“In a world that has felt crazy and out of control for a while now, it is a true delight to know that there are women in the world like the radiant Viola Davis and the incomparable Meryl Streep. Their words from this year’s Golden Globe Awards are both touching and eloquent. Faced with the reality into which we are all about to be plunged, Meryl Streep’s words resonate profoundly. They bear listening to and repeating again and again.” – Shawn MacKenzie
The following is a transcript of Meryl Streep’s speech at the 74th Golden Globes as she accepted the Cecil B. DeMille Award for Lifetime Achievement.
“I love you all. You have to forgive me, I have lost my voice in screaming and lamentation this weekend and I have lost my mind sometime earlier this year so I have to read.
Thank you, Hollywood Foreign Press. Just to pick up on what Hugh Laurie said, you and all of us in this room really belong to the most vilified segments of American society right now. Think about it: Hollywood, foreigners and the press.
But who are we and, you know, what is Hollywood, anyway? It’s just a bunch of people from other places. I was born and raised and educated in the public schools of New Jersey, Viola was born in a sharecropper’s cabin in South Carolina, came up in Central Falls, R.I. Sarah Paulson was born in Florida, raised by a single mom in Brooklyn. Sarah Jessica Parker was one of seven or eight kids from Ohio, Amy Adams was born in Vicenza, Veneto, Italy and Natalie Portman was born in Jerusalem. Where are their birth certificates?
And the beautiful Ruth Negga was born in Addis Ababa, Ethiopia, raised in Lon — no, in Ireland, I do believe, and she’s here nominated for playing a small-town girl from Virginia. Ryan Gosling, like all the nicest people, is Canadian. And Dev Patel was born in Kenya, raised in London and is here playing an Indian raised in Tasmania. So Hollywood is crawling with outsiders and foreigners and if we kick them all out, you’ll have nothing to watch but football and mixed martial arts, which are not the arts.
They gave me three seconds to say this, so. An actor’s only job is to enter the lives of people who are different from us and let you feel what that feels like. And there were many, many, many powerful performances this year that did exactly that, breathtaking, compassionate work.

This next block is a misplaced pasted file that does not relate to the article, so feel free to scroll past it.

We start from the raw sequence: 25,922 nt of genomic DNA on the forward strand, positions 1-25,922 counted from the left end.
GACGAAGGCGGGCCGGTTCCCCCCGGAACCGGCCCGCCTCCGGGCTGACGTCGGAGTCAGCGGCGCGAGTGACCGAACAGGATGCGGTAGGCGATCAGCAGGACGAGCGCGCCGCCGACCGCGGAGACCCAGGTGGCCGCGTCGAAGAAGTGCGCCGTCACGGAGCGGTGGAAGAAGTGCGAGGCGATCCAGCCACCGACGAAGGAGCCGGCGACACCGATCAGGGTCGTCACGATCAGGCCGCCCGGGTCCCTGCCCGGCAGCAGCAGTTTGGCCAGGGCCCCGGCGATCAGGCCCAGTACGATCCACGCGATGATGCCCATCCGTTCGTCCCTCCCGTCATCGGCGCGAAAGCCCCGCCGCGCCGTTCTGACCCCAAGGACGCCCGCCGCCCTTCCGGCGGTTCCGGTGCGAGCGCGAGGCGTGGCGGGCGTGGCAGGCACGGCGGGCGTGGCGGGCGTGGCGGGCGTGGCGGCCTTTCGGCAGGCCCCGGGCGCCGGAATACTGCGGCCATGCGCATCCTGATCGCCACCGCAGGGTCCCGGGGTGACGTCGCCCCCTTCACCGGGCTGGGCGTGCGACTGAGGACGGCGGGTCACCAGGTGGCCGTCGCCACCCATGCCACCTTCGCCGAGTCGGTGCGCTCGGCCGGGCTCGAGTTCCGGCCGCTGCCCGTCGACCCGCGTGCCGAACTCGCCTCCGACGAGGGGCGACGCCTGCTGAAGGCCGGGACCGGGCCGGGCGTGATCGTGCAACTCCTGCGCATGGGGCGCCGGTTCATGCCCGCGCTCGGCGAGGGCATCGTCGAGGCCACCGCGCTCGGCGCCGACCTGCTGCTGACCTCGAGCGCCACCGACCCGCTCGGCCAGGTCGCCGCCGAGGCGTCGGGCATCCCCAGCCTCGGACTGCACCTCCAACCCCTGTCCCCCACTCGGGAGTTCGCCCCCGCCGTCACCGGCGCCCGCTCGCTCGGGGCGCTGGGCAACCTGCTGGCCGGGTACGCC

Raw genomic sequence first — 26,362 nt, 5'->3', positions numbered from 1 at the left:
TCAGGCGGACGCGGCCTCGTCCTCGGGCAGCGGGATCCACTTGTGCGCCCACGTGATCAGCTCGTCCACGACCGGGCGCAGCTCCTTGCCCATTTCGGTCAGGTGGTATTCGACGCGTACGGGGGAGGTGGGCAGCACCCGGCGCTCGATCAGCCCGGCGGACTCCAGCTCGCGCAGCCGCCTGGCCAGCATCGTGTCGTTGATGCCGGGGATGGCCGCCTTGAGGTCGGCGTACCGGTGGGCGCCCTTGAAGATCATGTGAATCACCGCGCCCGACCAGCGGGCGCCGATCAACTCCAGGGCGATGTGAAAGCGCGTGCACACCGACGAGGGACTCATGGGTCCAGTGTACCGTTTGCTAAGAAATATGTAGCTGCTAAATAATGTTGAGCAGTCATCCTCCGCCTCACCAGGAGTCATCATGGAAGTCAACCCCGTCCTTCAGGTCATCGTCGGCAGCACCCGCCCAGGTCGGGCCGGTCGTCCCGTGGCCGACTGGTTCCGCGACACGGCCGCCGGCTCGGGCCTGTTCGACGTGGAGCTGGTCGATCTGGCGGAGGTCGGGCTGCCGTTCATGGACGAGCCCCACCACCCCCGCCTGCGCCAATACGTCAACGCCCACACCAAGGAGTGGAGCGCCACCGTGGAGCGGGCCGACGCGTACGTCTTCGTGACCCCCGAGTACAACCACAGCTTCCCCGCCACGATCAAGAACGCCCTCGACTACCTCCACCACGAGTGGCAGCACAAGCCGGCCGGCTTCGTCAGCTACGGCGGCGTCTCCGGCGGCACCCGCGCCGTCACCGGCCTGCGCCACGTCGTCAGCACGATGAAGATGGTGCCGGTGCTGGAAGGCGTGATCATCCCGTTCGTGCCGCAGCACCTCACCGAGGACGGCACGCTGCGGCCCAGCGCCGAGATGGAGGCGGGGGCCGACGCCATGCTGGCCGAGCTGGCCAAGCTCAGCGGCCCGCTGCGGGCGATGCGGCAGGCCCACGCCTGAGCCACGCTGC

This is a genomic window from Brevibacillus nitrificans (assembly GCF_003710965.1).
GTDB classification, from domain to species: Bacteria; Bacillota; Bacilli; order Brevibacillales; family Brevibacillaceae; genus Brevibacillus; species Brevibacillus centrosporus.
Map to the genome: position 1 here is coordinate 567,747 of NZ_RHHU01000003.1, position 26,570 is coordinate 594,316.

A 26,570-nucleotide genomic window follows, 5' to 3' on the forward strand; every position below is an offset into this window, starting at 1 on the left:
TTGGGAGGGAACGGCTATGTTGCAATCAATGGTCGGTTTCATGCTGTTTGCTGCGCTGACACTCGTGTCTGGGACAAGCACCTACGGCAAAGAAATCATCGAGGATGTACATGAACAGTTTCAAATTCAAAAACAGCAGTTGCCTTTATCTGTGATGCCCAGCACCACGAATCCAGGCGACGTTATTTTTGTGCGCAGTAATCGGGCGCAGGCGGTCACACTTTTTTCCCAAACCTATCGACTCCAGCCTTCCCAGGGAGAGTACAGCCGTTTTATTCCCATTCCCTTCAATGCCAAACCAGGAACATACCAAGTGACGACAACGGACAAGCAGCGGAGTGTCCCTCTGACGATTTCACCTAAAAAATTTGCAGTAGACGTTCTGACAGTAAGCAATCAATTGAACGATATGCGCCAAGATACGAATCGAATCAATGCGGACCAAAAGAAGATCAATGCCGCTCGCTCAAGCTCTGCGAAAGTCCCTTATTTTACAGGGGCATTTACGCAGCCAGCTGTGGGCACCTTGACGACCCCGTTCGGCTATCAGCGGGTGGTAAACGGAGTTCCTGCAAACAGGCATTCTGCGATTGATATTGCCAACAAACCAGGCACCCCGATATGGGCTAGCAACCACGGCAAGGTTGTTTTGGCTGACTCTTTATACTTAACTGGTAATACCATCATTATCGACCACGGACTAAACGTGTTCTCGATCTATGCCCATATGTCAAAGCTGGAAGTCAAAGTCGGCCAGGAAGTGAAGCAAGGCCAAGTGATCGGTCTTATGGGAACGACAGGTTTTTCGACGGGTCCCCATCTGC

But there was one performance this year that stunned me. It sank its hooks in my heart, not because it was good, it was — there’s nothing good about it. But it was effective and it did its job. It made its intended audience laugh and show their teeth.
It was that moment when the person asking to sit in the most respected seat in our country imitated a disabled reporter, someone he outranked in privilege and power and the capacity to fight back. It, it kind of broke my heart when I saw it and I still can’t get it out my head because it wasn’t in a movie. It was real life. And this instinct to humiliate when it’s modeled by someone in the public platform, by someone powerful, it filters down into everybody’s life because it kind of gives permission for other people to do the same thing.
Disrespect invites disrespect. Violence incites violence. When the powerful use their position to bully others, we all lose. OK, go on with that thing. OK, this brings me to the press. We need the principled press to hold power to account, to call them on the carpet for every outrage.
That’s why our founders enshrined the press and its freedoms in our constitution. So I only ask the famously well-heeled Hollywood foreign press and all of us in our community to join me in supporting the Committee to Protect Journalists, ’cause we’re going to need them going forward and they’ll need us to safeguard the truth.